RCH: MacArthur’s battles

That’s the subject of my weekend column over at RealClearHistory. There’s not a whole lot of information out there about Douglas MacArthur’s battle history, so it’s gotten a lot of attention. I think most people avoid writing about MacArthur because he’s such a polarizing figure. At any rate, here’s an excerpt:

8. Battle of Chosin Reservoir (Nov.-Dec. 1950). Fought on the Korean Peninsula, take a quick moment to reflect on the rapid, violent change that catapulted the United States from regional hegemon in 1914 to world power less than half a century later. And MacArthur served in the military throughout the whole change. The Battle of Chosin Reservoir decisively ended MacArthur’s plans for reuniting Korea under one banner and established the two-country situation of the Korean Peninsula found today. One hundred and twenty thousand Chinese troops pushed 30,000 American, Korean, and British troops out of what is now North Korea and changed the trajectory of the Korean War once and for all. It also led to MacArthur’s political downfall, as his increasingly public calls to attack China’s coastline (with atomic bombs) angered Washington and eventually led Truman to dismiss MacArthur.

Please, read the rest…

RCH: MacArthur’s rule over Japan

That’s the subject of my latest over at RealClearHistory. An excerpt:

The relative graciousness of the American occupation of Japan led to the most peaceful and prosperous era in Japanese history. MacArthur’s governing strategy for a conquered people was so successful that it was aped by Washington in 2001 and 2003 when the United States invaded and occupied Afghanistan and Iraq. What went wrong? You could write a dissertation trying to answer that question, but the most straightforward answer is that Iraq and Afghanistan were not conquered. The governments of Kabul and Baghdad never officially surrendered to Washington, and they never really had the capacity to wage war the way that Japan was able to wage war on the United States.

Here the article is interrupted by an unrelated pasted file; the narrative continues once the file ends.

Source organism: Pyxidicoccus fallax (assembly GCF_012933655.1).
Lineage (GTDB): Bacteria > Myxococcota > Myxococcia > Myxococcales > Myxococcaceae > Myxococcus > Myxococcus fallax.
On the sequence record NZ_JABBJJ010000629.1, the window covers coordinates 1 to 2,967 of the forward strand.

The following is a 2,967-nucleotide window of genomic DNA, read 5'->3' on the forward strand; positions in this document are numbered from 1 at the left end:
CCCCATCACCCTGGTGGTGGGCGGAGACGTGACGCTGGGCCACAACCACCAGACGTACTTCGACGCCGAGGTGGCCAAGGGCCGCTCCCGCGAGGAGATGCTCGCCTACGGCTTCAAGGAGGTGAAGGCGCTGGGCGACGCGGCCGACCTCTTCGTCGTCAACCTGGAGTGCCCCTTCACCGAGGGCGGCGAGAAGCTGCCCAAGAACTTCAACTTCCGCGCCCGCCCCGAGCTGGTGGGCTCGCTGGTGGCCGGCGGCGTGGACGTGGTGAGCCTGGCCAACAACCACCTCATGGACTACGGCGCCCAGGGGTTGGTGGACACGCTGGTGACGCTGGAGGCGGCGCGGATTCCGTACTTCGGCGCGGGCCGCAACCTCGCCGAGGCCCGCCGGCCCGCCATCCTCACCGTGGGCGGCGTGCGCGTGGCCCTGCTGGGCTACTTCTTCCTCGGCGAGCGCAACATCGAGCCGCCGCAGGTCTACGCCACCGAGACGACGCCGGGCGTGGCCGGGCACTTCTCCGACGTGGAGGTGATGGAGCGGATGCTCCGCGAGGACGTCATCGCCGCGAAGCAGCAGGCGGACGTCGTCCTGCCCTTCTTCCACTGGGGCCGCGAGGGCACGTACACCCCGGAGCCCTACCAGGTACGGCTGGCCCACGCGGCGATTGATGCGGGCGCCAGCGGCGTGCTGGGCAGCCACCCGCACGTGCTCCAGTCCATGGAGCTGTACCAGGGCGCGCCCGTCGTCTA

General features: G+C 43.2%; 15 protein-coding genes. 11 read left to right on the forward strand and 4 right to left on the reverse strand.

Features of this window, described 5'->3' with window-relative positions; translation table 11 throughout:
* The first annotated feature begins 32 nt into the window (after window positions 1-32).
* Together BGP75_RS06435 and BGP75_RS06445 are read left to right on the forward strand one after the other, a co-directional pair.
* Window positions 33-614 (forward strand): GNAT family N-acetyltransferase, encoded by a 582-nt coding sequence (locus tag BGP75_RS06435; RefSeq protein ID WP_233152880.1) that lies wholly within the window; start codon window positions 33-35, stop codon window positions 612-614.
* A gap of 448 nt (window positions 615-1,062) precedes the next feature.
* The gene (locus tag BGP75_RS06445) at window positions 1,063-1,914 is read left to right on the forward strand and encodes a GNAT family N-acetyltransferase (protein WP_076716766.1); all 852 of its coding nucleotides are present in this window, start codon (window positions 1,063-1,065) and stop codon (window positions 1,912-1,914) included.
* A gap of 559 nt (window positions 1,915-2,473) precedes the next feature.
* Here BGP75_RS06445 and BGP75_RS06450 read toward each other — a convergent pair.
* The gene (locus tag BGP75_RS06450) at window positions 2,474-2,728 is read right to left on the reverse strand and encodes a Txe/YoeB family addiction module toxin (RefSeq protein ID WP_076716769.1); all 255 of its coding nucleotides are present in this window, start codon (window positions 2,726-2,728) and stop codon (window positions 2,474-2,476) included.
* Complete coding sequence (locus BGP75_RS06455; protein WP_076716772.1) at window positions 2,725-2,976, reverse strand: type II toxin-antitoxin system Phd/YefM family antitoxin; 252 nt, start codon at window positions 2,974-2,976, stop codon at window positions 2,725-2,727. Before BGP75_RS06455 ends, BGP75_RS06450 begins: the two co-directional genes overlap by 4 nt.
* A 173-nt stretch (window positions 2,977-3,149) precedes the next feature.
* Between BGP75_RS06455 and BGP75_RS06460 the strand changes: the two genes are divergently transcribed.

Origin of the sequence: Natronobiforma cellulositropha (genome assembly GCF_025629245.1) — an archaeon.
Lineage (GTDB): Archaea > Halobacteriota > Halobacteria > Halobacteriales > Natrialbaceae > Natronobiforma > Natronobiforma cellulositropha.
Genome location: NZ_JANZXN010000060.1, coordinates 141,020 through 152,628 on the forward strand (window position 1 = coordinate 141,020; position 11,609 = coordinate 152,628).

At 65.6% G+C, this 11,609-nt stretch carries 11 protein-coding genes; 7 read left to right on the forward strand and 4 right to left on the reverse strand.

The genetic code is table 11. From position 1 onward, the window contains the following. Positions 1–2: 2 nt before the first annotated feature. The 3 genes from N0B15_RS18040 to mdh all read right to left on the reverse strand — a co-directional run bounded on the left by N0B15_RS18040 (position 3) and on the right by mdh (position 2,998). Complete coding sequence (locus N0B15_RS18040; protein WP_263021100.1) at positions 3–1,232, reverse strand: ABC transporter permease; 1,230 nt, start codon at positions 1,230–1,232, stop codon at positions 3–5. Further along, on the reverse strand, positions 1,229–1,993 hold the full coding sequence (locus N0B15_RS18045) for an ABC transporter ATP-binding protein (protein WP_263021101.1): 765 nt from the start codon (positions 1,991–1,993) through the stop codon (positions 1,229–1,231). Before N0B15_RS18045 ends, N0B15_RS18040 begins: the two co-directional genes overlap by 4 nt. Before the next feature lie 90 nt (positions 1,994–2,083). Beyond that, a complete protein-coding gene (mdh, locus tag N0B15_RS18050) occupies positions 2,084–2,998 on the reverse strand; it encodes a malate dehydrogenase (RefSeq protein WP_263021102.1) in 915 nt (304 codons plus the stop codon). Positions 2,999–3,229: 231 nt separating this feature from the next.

As always, I appreciate the clicks…

10 Greatest Speeches of All Time

That’s the topic of my latest column over at RealClearHistory. Obviously, I took a break from my World War I-themed posts to do this one. Here is an excerpt:

4. Duty, Honor, Country speech by Douglas MacArthur: May 12, 1962. General Douglas MacArthur was a divisive figure in his day. For many, he was too martial for a constitutional republic, too outspoken for a General, and some of the policies he argued for (foreign and domestic) were a bit too hawkish for my stomach. William Manchester’s biography of Douglas MacArthur, American Caesar, helped show me how important republican governance was to the General, though. MacArthur thought deeply about republicanism and the effects that war had on a republican citizen’s virtues and characteristics. I have the slight advantage of having Manchester’s work on MacArthur etched into the back of my mind while reading through the latter’s speech, given to cadets at West Point two years before his death: “His name and fame are the birthright of every American citizen. In his youth and strength, his love and loyalty, he gave all that mortality can give. He needs no eulogy from me; or from any other man. He has written his own history and written it in red on his enemy’s breast.” You can read the whole speech here.

These columns are aimed at a different crowd that what I am used to here at NOL, but I think I do a pretty decent job of weaving rather mundane topics (great speeches from an American point of view) into the fabric of more fundamental questions about our global society. Read the rest to find out if I’m way off the mark on this one.